For the Sake of the Children (Harlequin Super Romance Series #1530)

For the Sake of the Children (Harlequin Super Romance Series #1530)

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by Cynthia Reese

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Dana Wilson is a single mom and the new school nurse. Lissa's dad, Patrick Connor, is chair of the board of education. They're a perfect match, right? Well, there may be a few wrinkles to iron out first. Wrinkles such as Dana's desire for a calm and predictable life, and Patrick's reluctance to start over.

But the way Lissa—and pretty much everyone…  See more details below


Dana Wilson is a single mom and the new school nurse. Lissa's dad, Patrick Connor, is chair of the board of education. They're a perfect match, right? Well, there may be a few wrinkles to iron out first. Wrinkles such as Dana's desire for a calm and predictable life, and Patrick's reluctance to start over.

But the way Lissa—and pretty much everyone else in town—sees it, Dana and Patrick are going to have to get over their hang-ups. Because anyone can tell from the sparks between them that these two are meant to be together.

Now, how to make it happen…?

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You, Me & the Kids , #1533
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The cranky school bus gears ground out a protest as Patrick Connor pedaled the clutch and tried to coax the transmission into shifting.

I had to be out of my ever-lovin' mind—

"Fight! Fight!"

The words any school-bus driver dreads hearing ricocheted off the curved ceiling of the bus. Patrick's gaze shot to the wide rearview mirror to confirm his worst fear.

Yep. There it was, the telltale circle of excited onlookers, forming a protective fence around the combatants.

Patrick groaned and pulled the bus next to the curb.

On his first day—and last, if he had any say in it—of driving a school bus, he indeed had a fight on his hands.

At the next board meeting I'm voting for a raise for these bus drivers. With that in mind, he swung himself out of the seat and marched through the pack of students.

The kids reluctantly gave way then drifted back to their seats. Patrick shoved aside the remaining stragglers between him and the combatants to see two boys, their fists flying.

"Take it back!" one boy screamed at the other as he pummeled him. "Take it back!"

Patrick remembered what it was like to be ten and have your honor on the line. He remembered how fast and hot the adrenaline coursed through your veins, how you either stood up and declared your manhood—well, prepu-bescent boyhood—or were assigned the status of wuss.

Still, such pressure didn't change the fact that the bus was already ten minutes behind schedule. Making the situation even worse was that the school was in sight. Five more minutes, and those kids would have been somebody else's problem.

"Okay, fellas. Break it up." He yanked the two boys apart and stoodbetween them. A quick check told him that one would be sporting a shiner and the other would have the honor of a split lip and a nosebleed all over his shirt.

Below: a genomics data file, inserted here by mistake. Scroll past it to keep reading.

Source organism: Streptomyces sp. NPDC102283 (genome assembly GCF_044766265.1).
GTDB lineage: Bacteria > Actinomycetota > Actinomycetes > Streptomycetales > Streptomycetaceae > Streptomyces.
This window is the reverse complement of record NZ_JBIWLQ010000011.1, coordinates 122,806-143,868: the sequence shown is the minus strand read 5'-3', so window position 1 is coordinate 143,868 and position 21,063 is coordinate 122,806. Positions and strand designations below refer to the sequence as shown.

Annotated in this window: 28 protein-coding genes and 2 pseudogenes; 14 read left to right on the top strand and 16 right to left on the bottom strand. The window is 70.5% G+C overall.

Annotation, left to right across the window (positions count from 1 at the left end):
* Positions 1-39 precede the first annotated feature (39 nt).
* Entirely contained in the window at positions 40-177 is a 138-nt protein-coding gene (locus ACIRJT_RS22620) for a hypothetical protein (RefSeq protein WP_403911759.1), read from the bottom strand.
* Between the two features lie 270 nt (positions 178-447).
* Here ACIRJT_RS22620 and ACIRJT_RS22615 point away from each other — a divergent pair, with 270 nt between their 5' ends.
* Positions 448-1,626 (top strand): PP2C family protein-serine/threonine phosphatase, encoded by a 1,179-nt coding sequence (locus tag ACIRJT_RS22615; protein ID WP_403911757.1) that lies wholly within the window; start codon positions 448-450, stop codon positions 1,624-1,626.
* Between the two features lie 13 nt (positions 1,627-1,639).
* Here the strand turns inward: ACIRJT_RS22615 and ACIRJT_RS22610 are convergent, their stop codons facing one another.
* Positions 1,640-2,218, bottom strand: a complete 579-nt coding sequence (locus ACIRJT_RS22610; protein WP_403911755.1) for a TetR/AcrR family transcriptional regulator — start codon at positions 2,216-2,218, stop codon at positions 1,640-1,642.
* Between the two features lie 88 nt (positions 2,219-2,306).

What do I do now?

Both the boys were panting like Thoroughbreds at the starting gate. If he stepped from between them in order to make that five-minute trip to school, they'd be at each other's throats again.

But, dang it, he was ten minutes late already.

"Royce started it, Mr. Connor," a kid sitting in a nearby seat told him.

The comment initiated a volley of protests from all sides. Patrick came to a decision and guided the boys to the front of the bus, when he evicted the small fry currently occupying the seats.

"You—there." He indicated that Royce should assume one of the seats. "And you," he said to the other kid, who looked like a Holmes boy. "Over there. We have five minutes—five minutes—to get us parked and y'all into school. I don't want to hear a peep from anybody."

Patrick more or less held his breath for much of the five minutes left of the bus ride.

He drew up to a stop in front of the old school that pretty much appeared as it had back when he'd attended. The air brakes whooshed as he set them, and he sat for a moment longer, not daring to remove his hands from the wheel for fear that the students would notice his fingers trembling.

Then he turned slowly and opened the bus doors. He aimed a warning glance at Royce as the kid bounced up, intent on slipping past him.

"Don't even think about it," Patrick growled.

The other students filed past, rubbernecking at Royce's bloody shirt and the Holmes kid's eye, which was puffing up like phyllo dough. One little girl in braids and glasses stopped short at Patrick.

"Mr. Connor, you shoulda put 'em in their usual seats. Mr. Willie makes 'em sit in assigned seats. That way, he can keep an eye on 'em."

She was giving him an eyeful of pity. Now Patrick felt like a total screwup.

"Well, um, thanks, Bridget. It is Bridget, right?" At her nod and smile, he added, "Next time I'll do that."

Her gap-toothed smile grew wider. "Don't worry. My mom says new things need lots of practice."

This old dog won't be practicing any more new tricks. But he didn't want to dash the little girl's hopes that he wasn't the wimp she feared, so he settled for a nod.